• Only four dementia-specific case managers or similar posts were reported.

The Alzheimer Society of Ireland:

The Alzheimer Society of Ireland (ASI) is the national leader in advocating for and providing dementia-specific supports and services and each year the organisation provides more than one million hours of community-based dementia-specific care throughout Ireland. A national non-profit organisation, the ASI is person centred, rights-based and grassroots led with the voice of the person with dementia and their carer at its core. The ASI also operates the Alzheimer National Helpline offering information and support to anyone affected by dementia at 1800 341 341 and provides a number of others supports and services to people with dementia and their carers across Ireland including 51 Day Care Centres and one Respite Care Centre. The ASI also provides Home Care, Family Carer Training, Dementia Advisers, Alzheimer Cafes and Social Clubs.

Dementia: Understand Together campaign:

Dementia: Understand Together is a public support, awareness and information campaign led by the HSE, working with the Alzheimer Society of Ireland and Genio, that aims to inspire people from all sections of society to stand together with the 500,000 Irish people whose families have been affected by dementia. For more information on dementia, and the services and supports available, Freephone 1800 341 341 or visit www.understandtogether.ie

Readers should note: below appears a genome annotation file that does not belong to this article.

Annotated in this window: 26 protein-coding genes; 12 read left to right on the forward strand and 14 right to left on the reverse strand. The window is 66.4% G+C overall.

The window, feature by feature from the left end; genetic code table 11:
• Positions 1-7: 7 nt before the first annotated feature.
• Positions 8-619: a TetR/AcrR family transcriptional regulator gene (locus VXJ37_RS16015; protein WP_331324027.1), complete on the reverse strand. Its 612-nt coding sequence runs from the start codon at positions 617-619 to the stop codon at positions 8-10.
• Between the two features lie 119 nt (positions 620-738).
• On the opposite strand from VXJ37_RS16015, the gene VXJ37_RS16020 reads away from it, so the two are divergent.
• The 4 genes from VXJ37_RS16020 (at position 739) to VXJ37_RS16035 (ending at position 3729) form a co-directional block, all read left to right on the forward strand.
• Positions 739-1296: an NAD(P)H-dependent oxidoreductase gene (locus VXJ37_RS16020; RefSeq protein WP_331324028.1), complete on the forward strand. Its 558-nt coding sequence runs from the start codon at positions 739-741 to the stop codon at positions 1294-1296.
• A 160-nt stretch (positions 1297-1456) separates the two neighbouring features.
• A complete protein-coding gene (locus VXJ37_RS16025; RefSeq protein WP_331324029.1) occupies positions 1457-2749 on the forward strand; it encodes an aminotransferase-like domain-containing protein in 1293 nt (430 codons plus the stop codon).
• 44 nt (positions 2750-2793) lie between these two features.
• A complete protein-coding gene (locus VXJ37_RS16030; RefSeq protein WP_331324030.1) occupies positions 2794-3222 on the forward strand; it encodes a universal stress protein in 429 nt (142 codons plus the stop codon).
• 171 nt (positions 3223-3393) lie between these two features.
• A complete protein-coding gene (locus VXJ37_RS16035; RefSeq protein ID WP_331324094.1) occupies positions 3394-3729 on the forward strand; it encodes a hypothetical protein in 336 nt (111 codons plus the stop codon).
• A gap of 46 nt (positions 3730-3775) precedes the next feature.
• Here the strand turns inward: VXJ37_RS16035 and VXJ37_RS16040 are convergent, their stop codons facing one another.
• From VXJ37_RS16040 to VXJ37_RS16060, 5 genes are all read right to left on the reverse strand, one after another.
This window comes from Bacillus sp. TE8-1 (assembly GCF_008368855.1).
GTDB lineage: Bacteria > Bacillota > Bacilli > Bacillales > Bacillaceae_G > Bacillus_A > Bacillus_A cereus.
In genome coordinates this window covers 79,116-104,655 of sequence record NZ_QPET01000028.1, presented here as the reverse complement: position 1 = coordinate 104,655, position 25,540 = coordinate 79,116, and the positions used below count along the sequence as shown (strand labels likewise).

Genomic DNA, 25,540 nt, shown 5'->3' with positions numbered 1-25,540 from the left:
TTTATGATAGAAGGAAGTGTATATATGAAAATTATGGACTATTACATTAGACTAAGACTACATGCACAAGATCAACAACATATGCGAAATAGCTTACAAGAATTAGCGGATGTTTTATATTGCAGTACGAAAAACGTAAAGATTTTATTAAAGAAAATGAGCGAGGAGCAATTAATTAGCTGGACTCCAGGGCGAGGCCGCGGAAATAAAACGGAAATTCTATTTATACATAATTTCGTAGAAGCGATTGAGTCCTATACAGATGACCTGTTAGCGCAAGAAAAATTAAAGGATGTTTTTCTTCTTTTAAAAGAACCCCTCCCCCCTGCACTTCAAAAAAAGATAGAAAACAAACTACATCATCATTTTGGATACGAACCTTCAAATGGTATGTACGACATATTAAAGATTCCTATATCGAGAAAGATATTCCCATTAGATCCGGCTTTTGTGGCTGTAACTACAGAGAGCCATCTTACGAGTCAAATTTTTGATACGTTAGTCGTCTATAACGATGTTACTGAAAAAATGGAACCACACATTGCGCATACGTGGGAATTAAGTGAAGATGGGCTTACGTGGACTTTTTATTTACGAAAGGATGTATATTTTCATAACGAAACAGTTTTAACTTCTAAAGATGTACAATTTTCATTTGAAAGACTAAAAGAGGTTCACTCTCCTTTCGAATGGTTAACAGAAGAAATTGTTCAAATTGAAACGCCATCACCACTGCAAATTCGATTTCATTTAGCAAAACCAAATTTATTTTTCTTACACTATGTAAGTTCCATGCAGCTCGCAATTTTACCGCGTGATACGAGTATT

About Dementia:

● The number of people with dementia in Ireland is expected to more than double over the next 20 years, from 55,000 today to 113,000 in 2036. ● Dementia is progressive. There is currently no cure. Dementia is not simply a health issue but a social issue that requires a community response. ● Each year over 4,000 people develop dementia. That’s at least 11 people every day and anyone can get dementia – even people in their 30s/40s/50s. ● The overall cost of dementia care in Ireland is just over €1.69 billion per annum; 48% of this is attributable to family care; 43% is accounted for by residential care; formal health and social care services contribute only 9% to the total cost. ● The Alzheimer Society of Ireland National Helpline is open six days a week Monday to Friday 10am–5pm and Saturday 10am–4pm on 1800 341 341.

Figures referenced to Cahill, S. & Pierce, M. (2013) The Prevalence of Dementia in Ireland